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(a)
(b)
Figure 15. Parallel coordinate plots for hub-leakage study: uncertain inputs that yield: (a) A high polytropic
efficiency; (b) A low polytropic efficiency
for future leakage simulations, using anisotropic sparse or tensor grids, a higher weight could be given to the
uncertainty in m
˙ leak /m
˙ choke . Such weighted approaches would secure quicker convergence.
Radial distributions of the total pressure ratio were computed using both pseudospectral and collocation
approaches. These are shown in Figure 16(a), along with the collocation (tensor) full confidence interval.
100
88
Full confidence interval
Baseline
Std.dev. sparse, l=2
90
80
87.5
3
Polytropic efficiency
Percentage span
Std.dev. tensor, 2
70
60
50
40
30
20
87
86.5
86
Standard deviation (leak)
10
0
1.95
Baseline
2
2.05
2.1
Total pressure ratio
2.15
85.5
17.5
2.2
18
18.5
19
Corrected exit massflow, kg/s
(a)
19.5
(b)
Figure 16. Hub-leakage study carried out with extruded surface patch: (a) Radially mass-averaged total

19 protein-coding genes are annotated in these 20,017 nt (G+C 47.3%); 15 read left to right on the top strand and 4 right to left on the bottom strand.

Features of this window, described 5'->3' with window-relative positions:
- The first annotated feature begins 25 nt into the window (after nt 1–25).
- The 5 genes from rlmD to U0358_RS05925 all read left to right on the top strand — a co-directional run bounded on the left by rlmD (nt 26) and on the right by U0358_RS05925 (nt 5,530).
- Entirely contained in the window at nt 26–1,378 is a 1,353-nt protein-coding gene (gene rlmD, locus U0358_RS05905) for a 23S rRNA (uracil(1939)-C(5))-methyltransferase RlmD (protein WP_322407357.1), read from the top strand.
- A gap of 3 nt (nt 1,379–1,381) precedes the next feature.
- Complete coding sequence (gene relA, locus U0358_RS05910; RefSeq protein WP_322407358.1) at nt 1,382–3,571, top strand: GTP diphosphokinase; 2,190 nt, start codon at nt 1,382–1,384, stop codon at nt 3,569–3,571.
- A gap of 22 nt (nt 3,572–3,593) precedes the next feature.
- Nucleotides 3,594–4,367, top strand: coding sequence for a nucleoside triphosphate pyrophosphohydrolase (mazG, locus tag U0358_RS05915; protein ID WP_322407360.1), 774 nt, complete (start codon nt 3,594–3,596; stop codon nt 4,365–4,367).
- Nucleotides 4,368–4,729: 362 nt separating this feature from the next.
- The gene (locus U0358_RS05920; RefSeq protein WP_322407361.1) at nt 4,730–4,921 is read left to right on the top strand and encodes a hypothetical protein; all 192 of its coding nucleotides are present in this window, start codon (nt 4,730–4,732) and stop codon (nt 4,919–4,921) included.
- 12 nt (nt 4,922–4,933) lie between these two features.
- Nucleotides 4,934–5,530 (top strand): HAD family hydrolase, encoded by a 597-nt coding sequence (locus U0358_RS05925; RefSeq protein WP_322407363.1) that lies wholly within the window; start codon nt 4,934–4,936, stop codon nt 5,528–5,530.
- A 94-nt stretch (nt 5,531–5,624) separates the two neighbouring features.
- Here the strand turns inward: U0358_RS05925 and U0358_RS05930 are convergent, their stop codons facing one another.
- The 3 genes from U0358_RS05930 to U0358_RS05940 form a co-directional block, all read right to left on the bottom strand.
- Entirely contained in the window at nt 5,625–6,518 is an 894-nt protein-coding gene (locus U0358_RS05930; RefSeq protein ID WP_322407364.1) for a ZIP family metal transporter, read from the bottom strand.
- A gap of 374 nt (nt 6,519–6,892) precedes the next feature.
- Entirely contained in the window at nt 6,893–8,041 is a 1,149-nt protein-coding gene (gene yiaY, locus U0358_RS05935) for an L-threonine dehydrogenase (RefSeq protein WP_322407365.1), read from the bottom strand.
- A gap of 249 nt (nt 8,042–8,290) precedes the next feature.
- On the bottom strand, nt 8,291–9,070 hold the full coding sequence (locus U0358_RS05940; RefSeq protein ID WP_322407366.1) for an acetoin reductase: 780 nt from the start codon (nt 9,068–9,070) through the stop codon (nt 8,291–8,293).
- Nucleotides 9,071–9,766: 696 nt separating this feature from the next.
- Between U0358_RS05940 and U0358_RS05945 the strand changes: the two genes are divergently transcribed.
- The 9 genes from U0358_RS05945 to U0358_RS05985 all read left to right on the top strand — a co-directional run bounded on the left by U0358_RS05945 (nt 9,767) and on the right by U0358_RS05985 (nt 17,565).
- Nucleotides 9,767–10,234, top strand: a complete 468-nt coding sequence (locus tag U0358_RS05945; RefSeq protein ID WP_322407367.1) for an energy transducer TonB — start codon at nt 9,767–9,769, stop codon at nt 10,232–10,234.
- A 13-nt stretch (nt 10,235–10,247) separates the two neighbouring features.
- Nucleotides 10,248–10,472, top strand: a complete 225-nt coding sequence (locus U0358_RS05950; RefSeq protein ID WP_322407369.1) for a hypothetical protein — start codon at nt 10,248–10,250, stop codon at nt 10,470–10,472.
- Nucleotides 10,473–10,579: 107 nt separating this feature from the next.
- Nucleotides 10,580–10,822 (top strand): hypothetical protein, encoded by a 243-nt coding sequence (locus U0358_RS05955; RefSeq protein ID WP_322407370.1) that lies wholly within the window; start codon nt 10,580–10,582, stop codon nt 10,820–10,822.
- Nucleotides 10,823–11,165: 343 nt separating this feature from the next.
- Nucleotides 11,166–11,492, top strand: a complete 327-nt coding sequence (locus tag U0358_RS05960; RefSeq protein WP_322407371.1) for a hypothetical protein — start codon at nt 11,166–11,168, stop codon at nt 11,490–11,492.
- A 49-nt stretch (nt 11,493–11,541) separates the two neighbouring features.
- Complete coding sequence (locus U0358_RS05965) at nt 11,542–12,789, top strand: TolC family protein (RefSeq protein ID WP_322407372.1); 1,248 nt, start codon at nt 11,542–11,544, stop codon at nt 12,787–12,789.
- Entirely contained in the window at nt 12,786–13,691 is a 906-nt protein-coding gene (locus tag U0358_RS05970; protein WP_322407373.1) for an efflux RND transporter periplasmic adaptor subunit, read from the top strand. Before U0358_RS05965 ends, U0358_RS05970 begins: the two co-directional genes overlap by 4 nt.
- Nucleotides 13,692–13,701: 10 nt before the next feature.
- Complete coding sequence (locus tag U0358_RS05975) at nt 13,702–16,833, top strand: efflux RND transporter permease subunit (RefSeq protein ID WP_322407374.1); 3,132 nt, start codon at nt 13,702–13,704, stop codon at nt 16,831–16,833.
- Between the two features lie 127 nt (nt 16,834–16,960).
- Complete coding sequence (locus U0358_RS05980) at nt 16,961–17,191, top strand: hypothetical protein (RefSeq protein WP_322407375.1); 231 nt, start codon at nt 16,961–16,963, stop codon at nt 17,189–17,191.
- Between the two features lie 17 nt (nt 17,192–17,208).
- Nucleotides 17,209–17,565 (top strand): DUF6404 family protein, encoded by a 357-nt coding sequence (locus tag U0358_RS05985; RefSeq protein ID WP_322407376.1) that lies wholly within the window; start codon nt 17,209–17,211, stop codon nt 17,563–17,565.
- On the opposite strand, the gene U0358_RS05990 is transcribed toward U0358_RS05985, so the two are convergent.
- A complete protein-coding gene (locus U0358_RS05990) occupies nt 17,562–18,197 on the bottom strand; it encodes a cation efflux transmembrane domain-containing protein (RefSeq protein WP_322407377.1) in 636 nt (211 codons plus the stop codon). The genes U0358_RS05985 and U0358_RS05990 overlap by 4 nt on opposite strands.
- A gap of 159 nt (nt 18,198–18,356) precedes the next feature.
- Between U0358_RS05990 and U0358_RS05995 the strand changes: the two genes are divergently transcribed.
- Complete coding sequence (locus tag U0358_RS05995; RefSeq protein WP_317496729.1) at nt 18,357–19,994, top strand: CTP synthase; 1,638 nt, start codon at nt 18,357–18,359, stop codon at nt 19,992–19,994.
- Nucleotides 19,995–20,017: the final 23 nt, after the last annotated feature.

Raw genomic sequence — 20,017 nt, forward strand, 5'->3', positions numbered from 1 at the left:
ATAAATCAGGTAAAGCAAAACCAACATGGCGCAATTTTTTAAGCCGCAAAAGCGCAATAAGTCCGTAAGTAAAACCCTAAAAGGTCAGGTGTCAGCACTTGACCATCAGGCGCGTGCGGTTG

pressure ratio; (b) Polytropic efficiency (plotted are mean values with standard deviation error bars)
The large excursion from 10% to 40% span is attributed to high leakage flow rate and whirl velocity. There
is a large discrepancy between full confidence levels and standard deviation error bars. This discrepancy
reduces from 50% span onwards. Both full confidence intervals and the UQ results exhibit a small variance
towards the tip. Overall, both sparse and tensor grids show extremely good correlations.
The overall loss in polytropic efficiency can be quite significant for leakage flows. The study discussed
herein was extended to another operating point to obtain the characteristic shown in Figure 16(b). We
report a 1.1% loss in efficiency due to the leakage flow.
Mean and standard deviation stagnation pressure flow fields were computed using the sparse pseudospectral approach. Figure 17 plots these values for an axial slice taken towards the trailing edge of the rotor blade.
Also shown is the baseline, no leakage case for comparison. The left-hand side of each figure corresponds to
the pressure side, while the right-hand side corresponds to the suction side.
Compared to the peak efficiency contour plot, the mean leakage case has a larger low stagnation region
at the hub and another one ranging from 60% span to the tip, both on the suction side. This explains
the pressure deficit seen in these two regions in Figure 16. Interestingly, the leakage flow does not seem to